Blessed Thistle Herb Cut


Botanical Name: Centaurea benedicta

Common Name:

  • English: Holy thistle, Lady’s thistle
  • Also, known as: Carduus, St. Benedict’s thistle, Cardin, Blessed cardus, Bitter thistle, Spotted thistle

Habitat: Europe

Origin: Hungary

Harvested: Cultivated

Parts Used: Plant

General Information:

Blessed thistle leaves, stems, and flowers have been traditionally used in bitter tonic drinks and in other preparation taken by mouth to enhance appetite and digestion. Being indigenous to Asia and Europe, Blessed thistle is specially raised across the globe including the USA. This is an annual plant and grows up to 2-3 feet in height. The straight stems are a brown color and covered with fuzz. The leaves are lanceolate. The plant blossoms from the end of spring through summer, when it's covered with multiple yellow flowers, appearing at the top of the plant. The leaves have a very bitter and slightly nauseous taste and a feeble odor. Cold water extracts only a portion of their properties, but boiling water acts on them fully and forms an intensely bitter decoction. By treatment with acids, they yield a neutral principle called niacin, which is crystallized, without odor, soluble in alcohol, sparingly soluble in boiling water, with a bitter character, resembling a solution.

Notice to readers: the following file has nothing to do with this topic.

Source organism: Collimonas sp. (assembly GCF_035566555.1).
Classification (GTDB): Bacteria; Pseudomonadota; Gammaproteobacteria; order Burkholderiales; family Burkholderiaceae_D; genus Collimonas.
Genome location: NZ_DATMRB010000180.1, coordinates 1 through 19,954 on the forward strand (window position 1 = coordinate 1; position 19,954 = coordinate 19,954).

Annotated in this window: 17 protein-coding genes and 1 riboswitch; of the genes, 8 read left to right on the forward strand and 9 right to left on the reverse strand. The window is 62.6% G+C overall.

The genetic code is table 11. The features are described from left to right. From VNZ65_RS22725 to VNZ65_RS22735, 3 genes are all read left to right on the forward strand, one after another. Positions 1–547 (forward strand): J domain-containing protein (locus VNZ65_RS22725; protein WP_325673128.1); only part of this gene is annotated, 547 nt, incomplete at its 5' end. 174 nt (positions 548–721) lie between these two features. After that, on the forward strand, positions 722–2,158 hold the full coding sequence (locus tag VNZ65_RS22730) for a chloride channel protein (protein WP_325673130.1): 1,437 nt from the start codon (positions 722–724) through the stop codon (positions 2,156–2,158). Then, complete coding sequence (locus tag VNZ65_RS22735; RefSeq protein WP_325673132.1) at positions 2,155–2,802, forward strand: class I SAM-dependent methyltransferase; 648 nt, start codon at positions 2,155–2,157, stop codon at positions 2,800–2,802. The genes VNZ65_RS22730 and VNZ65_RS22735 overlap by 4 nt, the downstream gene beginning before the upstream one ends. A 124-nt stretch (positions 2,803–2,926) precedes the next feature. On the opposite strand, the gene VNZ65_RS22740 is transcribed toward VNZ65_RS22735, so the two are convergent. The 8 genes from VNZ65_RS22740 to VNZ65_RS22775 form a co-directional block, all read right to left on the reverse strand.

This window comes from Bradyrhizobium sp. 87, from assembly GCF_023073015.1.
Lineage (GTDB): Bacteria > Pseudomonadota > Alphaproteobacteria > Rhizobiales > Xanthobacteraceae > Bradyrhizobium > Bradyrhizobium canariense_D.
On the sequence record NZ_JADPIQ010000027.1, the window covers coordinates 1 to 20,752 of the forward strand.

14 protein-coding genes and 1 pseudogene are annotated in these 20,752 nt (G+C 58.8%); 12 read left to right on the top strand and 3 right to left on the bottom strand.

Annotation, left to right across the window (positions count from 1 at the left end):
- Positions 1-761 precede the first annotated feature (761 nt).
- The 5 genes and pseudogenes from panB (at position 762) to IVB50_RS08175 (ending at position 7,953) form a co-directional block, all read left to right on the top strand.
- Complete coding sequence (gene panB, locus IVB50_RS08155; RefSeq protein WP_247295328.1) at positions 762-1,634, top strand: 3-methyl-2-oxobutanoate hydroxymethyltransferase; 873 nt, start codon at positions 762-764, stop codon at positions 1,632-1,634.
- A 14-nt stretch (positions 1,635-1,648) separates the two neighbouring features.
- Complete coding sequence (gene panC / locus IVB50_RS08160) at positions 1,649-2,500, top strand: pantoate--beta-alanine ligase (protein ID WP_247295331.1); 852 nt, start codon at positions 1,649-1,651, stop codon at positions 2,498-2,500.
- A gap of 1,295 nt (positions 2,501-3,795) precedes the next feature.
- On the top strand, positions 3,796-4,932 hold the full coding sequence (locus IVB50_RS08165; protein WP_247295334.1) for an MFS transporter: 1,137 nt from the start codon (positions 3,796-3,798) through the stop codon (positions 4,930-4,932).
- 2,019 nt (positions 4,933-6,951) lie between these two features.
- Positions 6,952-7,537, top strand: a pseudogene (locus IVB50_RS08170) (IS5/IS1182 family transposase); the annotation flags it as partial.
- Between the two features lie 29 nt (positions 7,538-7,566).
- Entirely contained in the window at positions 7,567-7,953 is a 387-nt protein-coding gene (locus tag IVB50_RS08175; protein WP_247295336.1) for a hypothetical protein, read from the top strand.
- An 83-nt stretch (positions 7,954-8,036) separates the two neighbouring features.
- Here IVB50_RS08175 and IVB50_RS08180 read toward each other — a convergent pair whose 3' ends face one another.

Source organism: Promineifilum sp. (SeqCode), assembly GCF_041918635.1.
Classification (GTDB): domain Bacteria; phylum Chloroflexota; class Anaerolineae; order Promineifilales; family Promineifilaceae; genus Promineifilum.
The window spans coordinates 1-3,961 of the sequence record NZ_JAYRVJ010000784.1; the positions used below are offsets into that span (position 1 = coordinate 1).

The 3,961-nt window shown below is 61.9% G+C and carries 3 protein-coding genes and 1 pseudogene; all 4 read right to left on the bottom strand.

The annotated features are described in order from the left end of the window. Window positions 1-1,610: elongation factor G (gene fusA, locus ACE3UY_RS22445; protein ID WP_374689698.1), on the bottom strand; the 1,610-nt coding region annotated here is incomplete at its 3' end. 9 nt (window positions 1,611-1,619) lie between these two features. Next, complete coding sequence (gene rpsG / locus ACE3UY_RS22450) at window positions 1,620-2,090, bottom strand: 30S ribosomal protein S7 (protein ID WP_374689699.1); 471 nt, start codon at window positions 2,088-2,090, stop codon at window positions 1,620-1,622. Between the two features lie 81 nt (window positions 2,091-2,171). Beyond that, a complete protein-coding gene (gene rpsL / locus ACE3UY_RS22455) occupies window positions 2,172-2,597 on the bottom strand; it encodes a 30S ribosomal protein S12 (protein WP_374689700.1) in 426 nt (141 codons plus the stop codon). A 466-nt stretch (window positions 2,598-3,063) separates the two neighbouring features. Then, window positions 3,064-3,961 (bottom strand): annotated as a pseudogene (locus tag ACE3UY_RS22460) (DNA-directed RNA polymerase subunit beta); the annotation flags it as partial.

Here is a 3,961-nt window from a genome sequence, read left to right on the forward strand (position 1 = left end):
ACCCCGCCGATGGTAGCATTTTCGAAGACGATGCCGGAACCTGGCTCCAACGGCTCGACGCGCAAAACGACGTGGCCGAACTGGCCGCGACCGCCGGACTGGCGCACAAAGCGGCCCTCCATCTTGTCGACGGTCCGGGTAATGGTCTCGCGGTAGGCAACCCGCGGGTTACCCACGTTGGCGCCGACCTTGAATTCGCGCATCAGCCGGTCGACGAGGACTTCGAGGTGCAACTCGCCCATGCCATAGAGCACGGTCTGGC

How to use:

Hot Infusion:

The basic method for dried herbs and flower is, take 2-3 tablespoons of dried herb in a cup or teapot. Pour hot water over it and cover it with lid for 10-30 minutes. Hot water is needed to draw out the antioxidants, enzymes, vitamins, flavonoids and volatile oils from the botanicals. Strain and squeeze out as much as liquid as possible and enjoy!


  • You can sweeten your herbal tea with a bit of honey, natural fruit juice, stevia leaves powder and or licorice root powder.
  • You can make ice cubes or pops by freezing tea in ice tray or pop molds.


You should consult with a qualified healthcare practitioner before using any herbal products, particularly if you are pregnant, nursing, or on any medications.

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This information has not been evaluated by Health Canada.

This information is not intended to diagnose, treat, cure, or prevent any disease.